Older drivers making wrong decisions about their abilities26 Feb 2013

Fit to drive?

Each year hundreds of thousands of drivers could be making the wrong decision about their ability to drive because they lack the tools or advice to adequately assess their skills behind the wheel.

At the age of 70 – and every three years thereafter – drivers must declare whether or not they are fit to drive. This self-declaration is not made on the basis of any formal medical or driving test, but relies on the judgement of the individual.

While no similar study has been completed in this country, if the picture in the UK is similar to that in the US and Australia then of the estimated 500,000 motorists turning 70 this year, up to 170,000 might eventually stop driving too early and some 50,000 continue driving with poor levels of ability.

There are currently 3.9 million driving licence holders in the UK aged 70 or over.

This number is set to increase dramatically. The Government has predicted that of the UK citizens alive today, around ten million will reach their 100th birthday.

A new report by TRL (the UK’s Transport Research Laboratory) for the RAC Foundation – Driving Choices for the Older Motorist – analyses data from several countries and finds that self-assessment tools can give older drivers useful feedback about their skills, but they cannot replace the professional assessment of driving abilities. Further validation of self-assessment tools would be needed before they were promoted more widely.

Professor Stephen Glaister, director of the RAC Foundation, said:

“All drivers should regularly consider their fitness to drive, but matters really come to a head when we reach 70 and have to declare that we are fit to be on the roads. In general older drivers have an enviable safety record but it is clear that faced with this critical yes or no decision many motorists simply do not have a realistic view of their capabilities.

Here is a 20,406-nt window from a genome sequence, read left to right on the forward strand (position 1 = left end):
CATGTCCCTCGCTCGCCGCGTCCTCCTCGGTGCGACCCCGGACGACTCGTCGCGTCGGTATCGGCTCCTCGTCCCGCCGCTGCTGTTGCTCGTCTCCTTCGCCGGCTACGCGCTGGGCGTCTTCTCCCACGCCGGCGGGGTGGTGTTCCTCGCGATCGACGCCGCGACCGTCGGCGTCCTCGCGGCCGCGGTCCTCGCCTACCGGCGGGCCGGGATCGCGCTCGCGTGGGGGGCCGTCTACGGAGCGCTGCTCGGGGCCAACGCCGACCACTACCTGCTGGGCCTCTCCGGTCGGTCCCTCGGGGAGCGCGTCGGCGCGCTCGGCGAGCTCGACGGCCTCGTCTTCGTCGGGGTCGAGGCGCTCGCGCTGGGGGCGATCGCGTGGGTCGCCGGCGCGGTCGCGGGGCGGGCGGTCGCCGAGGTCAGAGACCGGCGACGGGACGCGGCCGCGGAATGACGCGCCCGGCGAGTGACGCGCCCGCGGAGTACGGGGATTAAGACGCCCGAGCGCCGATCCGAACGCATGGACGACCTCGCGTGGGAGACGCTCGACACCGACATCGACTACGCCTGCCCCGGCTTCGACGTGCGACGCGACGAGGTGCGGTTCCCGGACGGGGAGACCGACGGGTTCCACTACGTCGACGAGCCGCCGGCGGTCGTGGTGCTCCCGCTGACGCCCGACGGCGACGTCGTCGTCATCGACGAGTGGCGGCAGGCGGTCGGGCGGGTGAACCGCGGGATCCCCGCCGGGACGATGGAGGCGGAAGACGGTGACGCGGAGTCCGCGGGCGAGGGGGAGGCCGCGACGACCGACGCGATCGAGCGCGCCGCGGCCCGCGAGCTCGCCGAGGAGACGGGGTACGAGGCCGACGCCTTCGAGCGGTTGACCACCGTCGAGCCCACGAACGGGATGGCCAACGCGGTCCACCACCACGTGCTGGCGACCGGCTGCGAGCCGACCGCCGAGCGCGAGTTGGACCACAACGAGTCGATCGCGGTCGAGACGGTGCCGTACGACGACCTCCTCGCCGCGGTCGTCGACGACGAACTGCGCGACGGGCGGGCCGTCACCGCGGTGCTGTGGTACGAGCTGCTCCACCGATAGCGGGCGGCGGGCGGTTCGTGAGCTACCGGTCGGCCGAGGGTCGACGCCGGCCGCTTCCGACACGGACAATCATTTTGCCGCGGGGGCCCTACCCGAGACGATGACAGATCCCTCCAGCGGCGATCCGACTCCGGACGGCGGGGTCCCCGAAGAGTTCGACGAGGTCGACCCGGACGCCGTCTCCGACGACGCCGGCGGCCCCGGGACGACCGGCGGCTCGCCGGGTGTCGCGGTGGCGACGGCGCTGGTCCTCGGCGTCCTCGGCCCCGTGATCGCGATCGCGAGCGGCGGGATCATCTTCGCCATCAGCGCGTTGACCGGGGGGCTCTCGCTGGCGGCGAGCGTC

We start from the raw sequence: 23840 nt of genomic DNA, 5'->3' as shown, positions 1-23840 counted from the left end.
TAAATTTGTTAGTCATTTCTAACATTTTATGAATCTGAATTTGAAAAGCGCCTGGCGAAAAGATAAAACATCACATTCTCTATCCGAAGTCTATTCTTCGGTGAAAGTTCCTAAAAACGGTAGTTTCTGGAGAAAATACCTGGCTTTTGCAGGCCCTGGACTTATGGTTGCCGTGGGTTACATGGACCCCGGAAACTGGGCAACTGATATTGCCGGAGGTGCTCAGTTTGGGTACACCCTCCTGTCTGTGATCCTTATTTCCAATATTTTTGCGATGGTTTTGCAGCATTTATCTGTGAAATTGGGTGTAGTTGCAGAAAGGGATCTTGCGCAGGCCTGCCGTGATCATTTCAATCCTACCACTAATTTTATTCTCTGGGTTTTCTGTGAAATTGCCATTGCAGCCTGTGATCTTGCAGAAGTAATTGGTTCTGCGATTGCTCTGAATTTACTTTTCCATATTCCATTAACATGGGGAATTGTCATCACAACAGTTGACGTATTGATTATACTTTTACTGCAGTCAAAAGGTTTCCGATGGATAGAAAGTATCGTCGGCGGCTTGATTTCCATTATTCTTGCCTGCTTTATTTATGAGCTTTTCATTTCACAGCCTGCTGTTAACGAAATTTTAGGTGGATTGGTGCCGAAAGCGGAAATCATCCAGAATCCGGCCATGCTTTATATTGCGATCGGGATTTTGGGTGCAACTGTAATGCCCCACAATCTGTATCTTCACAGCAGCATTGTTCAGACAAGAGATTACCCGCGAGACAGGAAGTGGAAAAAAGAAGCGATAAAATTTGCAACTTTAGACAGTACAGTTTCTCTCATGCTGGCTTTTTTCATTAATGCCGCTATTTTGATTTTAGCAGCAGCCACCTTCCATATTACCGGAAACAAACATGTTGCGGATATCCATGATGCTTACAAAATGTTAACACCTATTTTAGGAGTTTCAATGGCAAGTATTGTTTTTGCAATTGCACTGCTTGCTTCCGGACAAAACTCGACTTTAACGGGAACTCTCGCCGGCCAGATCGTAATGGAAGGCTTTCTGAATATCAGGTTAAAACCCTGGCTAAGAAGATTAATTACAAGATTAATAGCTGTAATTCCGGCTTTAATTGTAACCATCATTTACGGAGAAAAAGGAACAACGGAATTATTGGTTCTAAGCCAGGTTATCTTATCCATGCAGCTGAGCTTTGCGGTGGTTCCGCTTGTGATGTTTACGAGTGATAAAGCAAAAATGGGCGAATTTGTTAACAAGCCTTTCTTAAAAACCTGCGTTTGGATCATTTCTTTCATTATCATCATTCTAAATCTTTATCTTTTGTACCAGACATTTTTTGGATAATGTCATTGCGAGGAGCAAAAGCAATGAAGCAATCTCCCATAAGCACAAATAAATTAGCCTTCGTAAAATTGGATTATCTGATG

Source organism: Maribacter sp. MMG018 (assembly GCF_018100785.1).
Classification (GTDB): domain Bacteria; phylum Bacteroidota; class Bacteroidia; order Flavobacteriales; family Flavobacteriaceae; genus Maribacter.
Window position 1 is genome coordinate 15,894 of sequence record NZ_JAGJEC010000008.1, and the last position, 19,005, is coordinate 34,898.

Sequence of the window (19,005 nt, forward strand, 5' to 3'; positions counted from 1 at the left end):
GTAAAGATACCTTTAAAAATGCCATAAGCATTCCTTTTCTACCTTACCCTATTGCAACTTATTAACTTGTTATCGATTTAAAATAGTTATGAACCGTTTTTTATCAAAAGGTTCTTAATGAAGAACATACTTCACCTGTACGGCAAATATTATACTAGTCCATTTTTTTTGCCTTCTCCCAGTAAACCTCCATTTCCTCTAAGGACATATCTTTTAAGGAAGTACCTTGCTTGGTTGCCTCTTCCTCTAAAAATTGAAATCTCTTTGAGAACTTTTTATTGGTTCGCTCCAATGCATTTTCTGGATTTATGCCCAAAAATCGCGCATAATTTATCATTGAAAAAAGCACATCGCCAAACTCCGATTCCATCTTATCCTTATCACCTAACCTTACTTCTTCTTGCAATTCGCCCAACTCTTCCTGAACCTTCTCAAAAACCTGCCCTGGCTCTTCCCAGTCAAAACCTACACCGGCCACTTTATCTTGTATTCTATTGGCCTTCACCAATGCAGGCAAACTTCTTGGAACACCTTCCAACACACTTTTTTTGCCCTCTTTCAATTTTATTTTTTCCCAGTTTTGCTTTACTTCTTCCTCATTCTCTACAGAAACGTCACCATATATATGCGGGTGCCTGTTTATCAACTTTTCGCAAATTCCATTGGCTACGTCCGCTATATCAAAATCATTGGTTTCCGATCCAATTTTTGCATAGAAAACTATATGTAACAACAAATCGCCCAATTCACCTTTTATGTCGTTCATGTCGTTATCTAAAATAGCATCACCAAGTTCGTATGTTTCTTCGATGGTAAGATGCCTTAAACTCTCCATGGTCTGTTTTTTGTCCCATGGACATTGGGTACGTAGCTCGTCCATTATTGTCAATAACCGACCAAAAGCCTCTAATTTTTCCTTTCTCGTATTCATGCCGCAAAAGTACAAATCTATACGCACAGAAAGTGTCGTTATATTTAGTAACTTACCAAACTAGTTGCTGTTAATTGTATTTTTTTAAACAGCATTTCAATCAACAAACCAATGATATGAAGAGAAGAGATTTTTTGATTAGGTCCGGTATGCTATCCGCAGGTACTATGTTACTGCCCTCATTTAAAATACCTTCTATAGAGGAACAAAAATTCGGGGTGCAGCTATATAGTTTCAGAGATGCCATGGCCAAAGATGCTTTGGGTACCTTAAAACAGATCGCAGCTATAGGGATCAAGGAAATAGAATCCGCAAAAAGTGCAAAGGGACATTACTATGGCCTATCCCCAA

“While this will mean there are drivers who are unfit to be on the roads there will be many others who have prematurely hung up their keys. This will have a huge impact on their ability to live an active life, access essential services and take part in social activities.

“The RAC Foundation does not support compulsory retesting at a certain age because this presumes that on reaching a particular birthday people’s physical and mental capacities change radically. But we do see an important need for an ongoing dialogue with motorists and encouragement from officials and the medical profession for all of us to regularly consider our abilities – whatever our age.”

Currently there is no regular or systematic use of self-assessment tools across the UK though some local authorities, including Devon, Suffolk and Sussex promote their use.



Philip Gomm – Head of External Communications – RAC Foundation
020 7747 3445 | 07711 776448 | 020 7389 0601 (ISDN)

Note to editors:

The RAC Foundation for Motoring is a transport policy and research organisation which explores the economic, mobility, safety and environmental issues relating to roads and their users. The Foundation publishes independent and authoritative research with which it promotes informed debate and advocates policy in the interest of the responsible motorist.

According to the report (p. ix-x):
“Results from a large American survey suggested that the majority of drivers felt that they had timed their decision to cease driving correctly, whilst about a third (mostly women) felt that they had stopped too early, and 9% felt that they had stopped too late. Australian research suggests that approximately 10% of current older drivers may have unacceptable levels of driving fitness”

In December 2010 the Department for Work and Pensions (using Office for National Statistics data) predicted 17% of the then UK population would live to see their 100th birthday.